Detainee Questioning Was Faked, Book Says

Detainee Questioning Was Faked, Book Says (WaPo, A21)

The U.S. military staged the interrogations of terrorism suspects for members of Congress and other officials visiting the military prison in Guantanamo Bay, Cuba, to make it appear the government was obtaining valuable intelligence, a former Army translator who worked there claims in a new book scheduled for release Monday. Former Army Sgt. Erik Saar said the military chose detainees for the mock interrogations who previously had been cooperative and instructed them to repeat what they had told interrogators in earlier sessions, according to an interview with the CBS television program “60 Minutes,” which is slated to air Sunday night. “They would find a detainee that they knew to have been cooperative,” Saar told CBS. “They would ask the interrogator to go back over the same information,” he said, calling it “a fictitious world” created for the visitors.

Saar worked as a translator at Guantanamo from December 2002 to June 2003. During that time, several members of Congress reported visiting the base, but military officials said they do not know precisely how many toured it. Saar also told CBS, and claims in his upcoming book, “Inside the Wire,” that a few dozen of the more than 750 men who have been held at the U.S. Navy base at Guantanamo Bay were terrorists, and that little valuable information has been obtained from them.

A spokesman for the U.S. military’s Southern Command, which oversees Guantanamo Bay operations, dismissed the allegation of mock interrogations. “I can say that we do not stage interrogations for VIP visits at Guantanamo,” said Col. David McWilliams. “I don’t want to characterize or comment on what Sergeant Saar believes. He’s written his book.” A Defense Department official familiar with interrogations said Saar would not be privy to interview strategies. He noted that interrogators often ask the same questions in separate sessions to check a detainee’s account.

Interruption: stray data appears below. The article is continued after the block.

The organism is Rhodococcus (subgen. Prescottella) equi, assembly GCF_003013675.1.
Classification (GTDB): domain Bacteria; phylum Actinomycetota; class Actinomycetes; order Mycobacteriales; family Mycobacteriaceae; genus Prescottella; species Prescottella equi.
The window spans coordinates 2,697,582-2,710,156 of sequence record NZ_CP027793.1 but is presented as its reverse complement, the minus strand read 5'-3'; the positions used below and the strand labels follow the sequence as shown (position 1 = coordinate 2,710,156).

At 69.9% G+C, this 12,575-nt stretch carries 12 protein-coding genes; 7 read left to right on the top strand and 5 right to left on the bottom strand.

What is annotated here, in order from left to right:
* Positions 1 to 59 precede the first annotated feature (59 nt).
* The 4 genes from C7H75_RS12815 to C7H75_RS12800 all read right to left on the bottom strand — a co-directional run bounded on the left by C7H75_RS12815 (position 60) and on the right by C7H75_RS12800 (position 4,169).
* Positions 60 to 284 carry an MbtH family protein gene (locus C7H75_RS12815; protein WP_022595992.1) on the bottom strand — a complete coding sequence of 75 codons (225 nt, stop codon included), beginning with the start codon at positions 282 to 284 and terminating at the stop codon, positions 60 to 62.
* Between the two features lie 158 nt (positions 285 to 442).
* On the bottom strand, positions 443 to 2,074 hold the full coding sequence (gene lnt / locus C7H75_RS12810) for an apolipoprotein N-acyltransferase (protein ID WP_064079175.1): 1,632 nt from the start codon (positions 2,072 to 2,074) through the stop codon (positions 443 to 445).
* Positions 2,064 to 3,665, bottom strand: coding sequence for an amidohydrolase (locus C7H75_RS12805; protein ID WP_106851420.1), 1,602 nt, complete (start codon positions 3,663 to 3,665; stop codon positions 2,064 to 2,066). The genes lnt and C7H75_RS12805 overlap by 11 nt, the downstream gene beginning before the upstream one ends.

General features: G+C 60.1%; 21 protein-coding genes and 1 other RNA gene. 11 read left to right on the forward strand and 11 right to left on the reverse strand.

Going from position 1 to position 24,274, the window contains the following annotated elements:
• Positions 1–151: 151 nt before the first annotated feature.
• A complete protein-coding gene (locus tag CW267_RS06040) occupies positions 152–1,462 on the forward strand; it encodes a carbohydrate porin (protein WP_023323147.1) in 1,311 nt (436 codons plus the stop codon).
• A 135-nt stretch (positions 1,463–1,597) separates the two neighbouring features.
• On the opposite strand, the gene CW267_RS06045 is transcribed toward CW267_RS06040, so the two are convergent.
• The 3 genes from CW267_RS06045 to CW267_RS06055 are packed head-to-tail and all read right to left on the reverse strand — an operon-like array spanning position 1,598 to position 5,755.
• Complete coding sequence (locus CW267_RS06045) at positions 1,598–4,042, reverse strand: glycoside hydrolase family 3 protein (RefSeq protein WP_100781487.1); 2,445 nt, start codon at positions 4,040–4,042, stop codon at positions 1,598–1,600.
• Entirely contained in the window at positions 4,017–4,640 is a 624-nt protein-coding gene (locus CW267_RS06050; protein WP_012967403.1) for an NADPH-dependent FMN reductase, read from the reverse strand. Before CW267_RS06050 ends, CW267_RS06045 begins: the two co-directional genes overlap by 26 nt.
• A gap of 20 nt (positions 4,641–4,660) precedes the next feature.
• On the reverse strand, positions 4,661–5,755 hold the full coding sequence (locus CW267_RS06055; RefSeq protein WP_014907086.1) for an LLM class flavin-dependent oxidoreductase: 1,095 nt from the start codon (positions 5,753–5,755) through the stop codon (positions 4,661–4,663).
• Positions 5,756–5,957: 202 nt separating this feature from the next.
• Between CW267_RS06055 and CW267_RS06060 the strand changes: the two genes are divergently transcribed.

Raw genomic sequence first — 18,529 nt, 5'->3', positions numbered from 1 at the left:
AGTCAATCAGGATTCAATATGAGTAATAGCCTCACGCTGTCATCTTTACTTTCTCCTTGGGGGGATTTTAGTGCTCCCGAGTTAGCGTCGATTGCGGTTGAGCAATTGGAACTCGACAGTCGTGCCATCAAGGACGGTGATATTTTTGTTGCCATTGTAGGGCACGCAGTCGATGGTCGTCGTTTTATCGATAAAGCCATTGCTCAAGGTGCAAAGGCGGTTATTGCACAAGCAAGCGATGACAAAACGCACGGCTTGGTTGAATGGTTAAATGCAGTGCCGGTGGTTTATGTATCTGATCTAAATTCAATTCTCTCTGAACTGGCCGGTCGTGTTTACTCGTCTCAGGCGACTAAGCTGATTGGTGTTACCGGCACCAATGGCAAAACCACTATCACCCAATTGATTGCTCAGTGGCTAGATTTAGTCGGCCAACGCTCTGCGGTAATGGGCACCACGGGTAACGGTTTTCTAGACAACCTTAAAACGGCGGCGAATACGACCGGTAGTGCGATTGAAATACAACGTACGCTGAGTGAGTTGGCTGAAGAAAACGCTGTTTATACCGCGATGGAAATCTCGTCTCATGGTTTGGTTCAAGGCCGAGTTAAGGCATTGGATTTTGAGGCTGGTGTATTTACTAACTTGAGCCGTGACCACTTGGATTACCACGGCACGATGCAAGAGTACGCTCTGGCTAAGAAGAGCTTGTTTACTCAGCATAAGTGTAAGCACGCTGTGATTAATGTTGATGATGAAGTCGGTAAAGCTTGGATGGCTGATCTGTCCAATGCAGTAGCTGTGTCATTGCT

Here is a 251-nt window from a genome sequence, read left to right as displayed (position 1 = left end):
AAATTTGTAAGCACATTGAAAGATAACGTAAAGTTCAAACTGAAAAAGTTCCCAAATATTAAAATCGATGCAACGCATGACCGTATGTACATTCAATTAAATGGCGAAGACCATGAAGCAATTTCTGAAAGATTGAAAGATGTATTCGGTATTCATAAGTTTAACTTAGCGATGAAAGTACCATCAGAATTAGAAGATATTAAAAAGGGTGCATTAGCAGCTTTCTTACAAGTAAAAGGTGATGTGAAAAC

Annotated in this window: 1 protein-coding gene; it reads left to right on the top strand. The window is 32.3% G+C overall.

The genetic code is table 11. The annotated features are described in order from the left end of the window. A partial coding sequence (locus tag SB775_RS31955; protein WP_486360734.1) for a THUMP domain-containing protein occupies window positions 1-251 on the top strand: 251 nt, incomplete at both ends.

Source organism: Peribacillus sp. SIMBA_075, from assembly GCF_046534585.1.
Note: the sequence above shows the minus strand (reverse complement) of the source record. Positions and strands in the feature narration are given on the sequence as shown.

While putting on a dog and pony show for visiting dignitaries is hardly unusual, these allegations are well beyond that. Given that WaPo placed this on page 21, I take it they don’t put much credence into the account.

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James Joyner
About James Joyner
James Joyner is Professor and Department Head of Security Studies at Marine Corps University's Command and Staff College and a nonresident senior fellow at the Scowcroft Center for Strategy and Security at the Atlantic Council. He's a former Army officer and Desert Storm vet. Views expressed here are his own. Follow James on Twitter @DrJJoyner.


  1. Anderson says:

    Well, the media shrugged off Saar’s account of female interrogators’ using sexual tactics at Gitmo, until they were independently confirmed. So I am keeping an open mind about his other allegations.

    Quite frankly (and sadly), given the FUBAR nature of our detention policy, it’s hard to know what *not* to believe.